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Flour girl: The cookie that ate Baltimore

Berger Cookies. (Leigh Lambert/The Washington Post)

My name is Leigh, and I have a problem baking "small."

Admitting it is half the solution, so they say. Just about every kind of cookie I bake seems to turn out twice as big as intended. I know this about myself, and it's something I am working to fix.

Berger Cookies have exacerbated my Baking Big problem. Bergers are a Baltimore tradition traceable to 1835, when the Berger family opened bakeries and sold their goods in the city's open-air markets. (You can read about how Berger Cookies came to be baked by DeBaufre Bakeries here.)

Recipe Included

This is a cookie that doesn't mess around. It's big, loaded with chocolate frosting -- and kind of homely, truth be told.

A Food section reader contacted us recently, in search of a Berger Cookie recipe. Just what it takes to make Bergers is a matter still guarded with great secrecy, but the cookie's popularity has led many to try and replicate it.

I hoped the one I sourced from King Arthur Flour would hit home.

I figured I'd finally met my match: a cookie that measures more than 2 inches across and is topped with a hefty amount of frosting.

But my Baking Big problem persisted. I fell eight cookies short of the suggested 24 cookie yield from the recipe. My homemade Bergers were about 4 inches across -- salad-plate size. I'm not sure why. The ice cream scoop I used to form the mounds of dough is, well, ice-cream-scoop-size. If you're serious about getting a consistent size, invest in a few "dishers" of different sizes for making cookies.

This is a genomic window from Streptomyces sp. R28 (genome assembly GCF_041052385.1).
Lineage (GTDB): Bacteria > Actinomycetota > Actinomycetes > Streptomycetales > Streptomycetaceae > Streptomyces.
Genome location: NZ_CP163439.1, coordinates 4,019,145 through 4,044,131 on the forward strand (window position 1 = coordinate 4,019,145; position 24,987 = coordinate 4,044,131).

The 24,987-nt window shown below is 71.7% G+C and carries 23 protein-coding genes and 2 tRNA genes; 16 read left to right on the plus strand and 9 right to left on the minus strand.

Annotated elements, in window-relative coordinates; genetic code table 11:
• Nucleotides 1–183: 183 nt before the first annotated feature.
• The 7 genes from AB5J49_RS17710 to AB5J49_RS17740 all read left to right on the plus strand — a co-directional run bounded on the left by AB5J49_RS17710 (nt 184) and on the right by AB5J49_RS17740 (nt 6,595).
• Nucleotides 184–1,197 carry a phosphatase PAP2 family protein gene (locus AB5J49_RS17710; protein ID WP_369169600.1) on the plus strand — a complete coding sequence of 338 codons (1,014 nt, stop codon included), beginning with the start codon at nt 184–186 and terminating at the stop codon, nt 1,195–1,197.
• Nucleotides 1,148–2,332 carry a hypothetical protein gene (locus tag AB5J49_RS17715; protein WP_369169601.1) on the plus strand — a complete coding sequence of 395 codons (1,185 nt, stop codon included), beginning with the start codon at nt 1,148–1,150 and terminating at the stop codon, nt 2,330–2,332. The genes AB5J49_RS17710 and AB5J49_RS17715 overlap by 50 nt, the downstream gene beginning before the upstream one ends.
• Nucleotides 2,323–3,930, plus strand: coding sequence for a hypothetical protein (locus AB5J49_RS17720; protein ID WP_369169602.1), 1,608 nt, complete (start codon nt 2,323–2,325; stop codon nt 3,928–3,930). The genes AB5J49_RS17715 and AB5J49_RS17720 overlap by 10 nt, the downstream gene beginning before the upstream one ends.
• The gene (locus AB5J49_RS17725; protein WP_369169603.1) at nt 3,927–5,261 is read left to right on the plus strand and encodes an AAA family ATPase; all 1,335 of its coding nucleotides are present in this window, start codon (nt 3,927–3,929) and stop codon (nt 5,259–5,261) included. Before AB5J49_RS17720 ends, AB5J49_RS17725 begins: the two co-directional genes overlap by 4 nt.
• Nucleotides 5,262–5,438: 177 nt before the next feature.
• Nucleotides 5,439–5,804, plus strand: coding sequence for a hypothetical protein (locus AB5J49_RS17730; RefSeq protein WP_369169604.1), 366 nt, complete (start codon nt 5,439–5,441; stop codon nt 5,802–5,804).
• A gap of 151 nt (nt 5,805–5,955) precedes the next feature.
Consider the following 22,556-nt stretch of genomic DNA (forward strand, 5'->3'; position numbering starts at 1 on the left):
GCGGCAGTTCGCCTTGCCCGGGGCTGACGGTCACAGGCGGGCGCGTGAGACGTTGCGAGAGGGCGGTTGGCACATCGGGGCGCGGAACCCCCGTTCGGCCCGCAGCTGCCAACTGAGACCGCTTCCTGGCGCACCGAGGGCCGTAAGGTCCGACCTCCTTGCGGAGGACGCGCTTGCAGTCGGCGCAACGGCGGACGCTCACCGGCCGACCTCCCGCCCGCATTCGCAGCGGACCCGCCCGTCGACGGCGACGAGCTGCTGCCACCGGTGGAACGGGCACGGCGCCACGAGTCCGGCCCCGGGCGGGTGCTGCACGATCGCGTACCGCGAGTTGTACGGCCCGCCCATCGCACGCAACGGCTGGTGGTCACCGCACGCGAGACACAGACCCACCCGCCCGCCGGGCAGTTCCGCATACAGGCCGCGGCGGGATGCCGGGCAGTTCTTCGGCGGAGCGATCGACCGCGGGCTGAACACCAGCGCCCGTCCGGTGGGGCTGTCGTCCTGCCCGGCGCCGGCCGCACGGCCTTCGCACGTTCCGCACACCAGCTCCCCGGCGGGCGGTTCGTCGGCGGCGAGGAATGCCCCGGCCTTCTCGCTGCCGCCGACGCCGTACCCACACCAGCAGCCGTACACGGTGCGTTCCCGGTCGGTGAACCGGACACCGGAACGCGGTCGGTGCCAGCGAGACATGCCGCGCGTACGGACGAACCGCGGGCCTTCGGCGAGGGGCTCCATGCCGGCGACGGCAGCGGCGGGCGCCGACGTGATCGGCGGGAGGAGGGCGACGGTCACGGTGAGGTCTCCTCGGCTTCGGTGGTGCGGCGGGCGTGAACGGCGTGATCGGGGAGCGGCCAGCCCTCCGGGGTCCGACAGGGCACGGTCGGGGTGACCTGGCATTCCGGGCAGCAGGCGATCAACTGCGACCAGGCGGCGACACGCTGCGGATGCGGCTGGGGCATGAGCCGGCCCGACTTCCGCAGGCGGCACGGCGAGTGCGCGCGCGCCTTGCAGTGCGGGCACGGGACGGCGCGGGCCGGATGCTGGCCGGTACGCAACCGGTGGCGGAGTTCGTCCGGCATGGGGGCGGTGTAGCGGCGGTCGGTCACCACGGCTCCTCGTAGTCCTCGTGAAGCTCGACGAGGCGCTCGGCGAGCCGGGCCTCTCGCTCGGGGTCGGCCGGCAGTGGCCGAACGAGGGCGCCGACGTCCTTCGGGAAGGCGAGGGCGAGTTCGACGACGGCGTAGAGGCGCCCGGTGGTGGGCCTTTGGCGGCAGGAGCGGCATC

Normally, I'd feel a little chagrined. But Berger Cookies are so over the top, anyway, that my inflated versions didn't seem that out of line.

The cookies smell like waffles as they bake. They have a cakey consistency and are not too sweet, which is a good thing because they are topped with three tablespoons of whipped chocolate ganache. This version maintains the balance of textures between cookie and frosting, but is a little less sweet than the real deal, a tad more sophisticated due to the blend of bittersweet and unsweetened chocolate.

You could really make Berger Cookies any size you like (provided you are not afflicted with my issues). They could even be miniaturized for tea, though this might be an affront to the original Berger spirit.

So, make room in your oven for these heavyweights. I offer you the biggest cookie I've ever made.

-- Leigh Lambert

Berger Cookies
Makes 16 to 24 large cookies

For the cookies
8 ounces (2 sticks) unsalted butter, at room temperature
1 1/2 teaspoons salt
2 teaspoons vanilla extract
1 tablespoon baking powder
1 1/2 cups sugar
3 large eggs
4 1/2 cups flour
1 cup whole or 2-percent milk

For the frosting
3 1/2 cups (21 ounces) semisweet chocolate chips
4 ounces unsweetened chocolate, coarsely chopped
2 tablespoons light corn syrup
4 tablespoons (1/2 stick) chilled unsalted butter
1 1/2 cups heavy cream

For the cookies: Preheat the oven to 400 degrees. Line 2 baking sheets with parchment paper.